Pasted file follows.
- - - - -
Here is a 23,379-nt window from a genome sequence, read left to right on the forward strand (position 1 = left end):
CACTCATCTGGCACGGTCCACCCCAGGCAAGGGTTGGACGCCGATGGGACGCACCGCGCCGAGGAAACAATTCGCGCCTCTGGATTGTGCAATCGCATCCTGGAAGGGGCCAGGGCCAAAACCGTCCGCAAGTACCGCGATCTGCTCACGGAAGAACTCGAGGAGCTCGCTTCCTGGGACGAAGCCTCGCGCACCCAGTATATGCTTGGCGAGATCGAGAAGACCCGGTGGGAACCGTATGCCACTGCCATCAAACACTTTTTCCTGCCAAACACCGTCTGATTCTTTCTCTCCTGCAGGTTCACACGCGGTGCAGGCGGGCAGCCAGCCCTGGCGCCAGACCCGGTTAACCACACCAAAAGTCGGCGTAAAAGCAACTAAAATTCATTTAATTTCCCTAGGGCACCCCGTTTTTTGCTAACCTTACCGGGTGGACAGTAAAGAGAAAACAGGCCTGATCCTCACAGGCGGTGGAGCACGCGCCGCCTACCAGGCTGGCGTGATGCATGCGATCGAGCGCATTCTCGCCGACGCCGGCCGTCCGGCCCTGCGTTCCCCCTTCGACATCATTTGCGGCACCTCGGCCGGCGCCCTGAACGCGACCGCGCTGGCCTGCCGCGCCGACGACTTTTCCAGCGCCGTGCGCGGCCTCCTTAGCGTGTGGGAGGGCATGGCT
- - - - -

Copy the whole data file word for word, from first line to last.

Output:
Here is a 23,379-nt window from a genome sequence, read left to right on the forward strand (position 1 = left end):
CACTCATCTGGCACGGTCCACCCCAGGCAAGGGTTGGACGCCGATGGGACGCACCGCGCCGAGGAAACAATTCGCGCCTCTGGATTGTGCAATCGCATCCTGGAAGGGGCCAGGGCCAAAACCGTCCGCAAGTACCGCGATCTGCTCACGGAAGAACTCGAGGAGCTCGCTTCCTGGGACGAAGCCTCGCGCACCCAGTATATGCTTGGCGAGATCGAGAAGACCCGGTGGGAACCGTATGCCACTGCCATCAAACACTTTTTCCTGCCAAACACCGTCTGATTCTTTCTCTCCTGCAGGTTCACACGCGGTGCAGGCGGGCAGCCAGCCCTGGCGCCAGACCCGGTTAACCACACCAAAAGTCGGCGTAAAAGCAACTAAAATTCATTTAATTTCCCTAGGGCACCCCGTTTTTTGCTAACCTTACCGGGTGGACAGTAAAGAGAAAACAGGCCTGATCCTCACAGGCGGTGGAGCACGCGCCGCCTACCAGGCTGGCGTGATGCATGCGATCGAGCGCATTCTCGCCGACGCCGGCCGTCCGGCCCTGCGTTCCCCCTTCGACATCATTTGCGGCACCTCGGCCGGCGCCCTGAACGCGACCGCGCTGGCCTGCCGCGCCGACGACTTTTCCAGCGCCGTGCGCGGCCTCCTTAGCGTGTGGGAGGGCATGGCT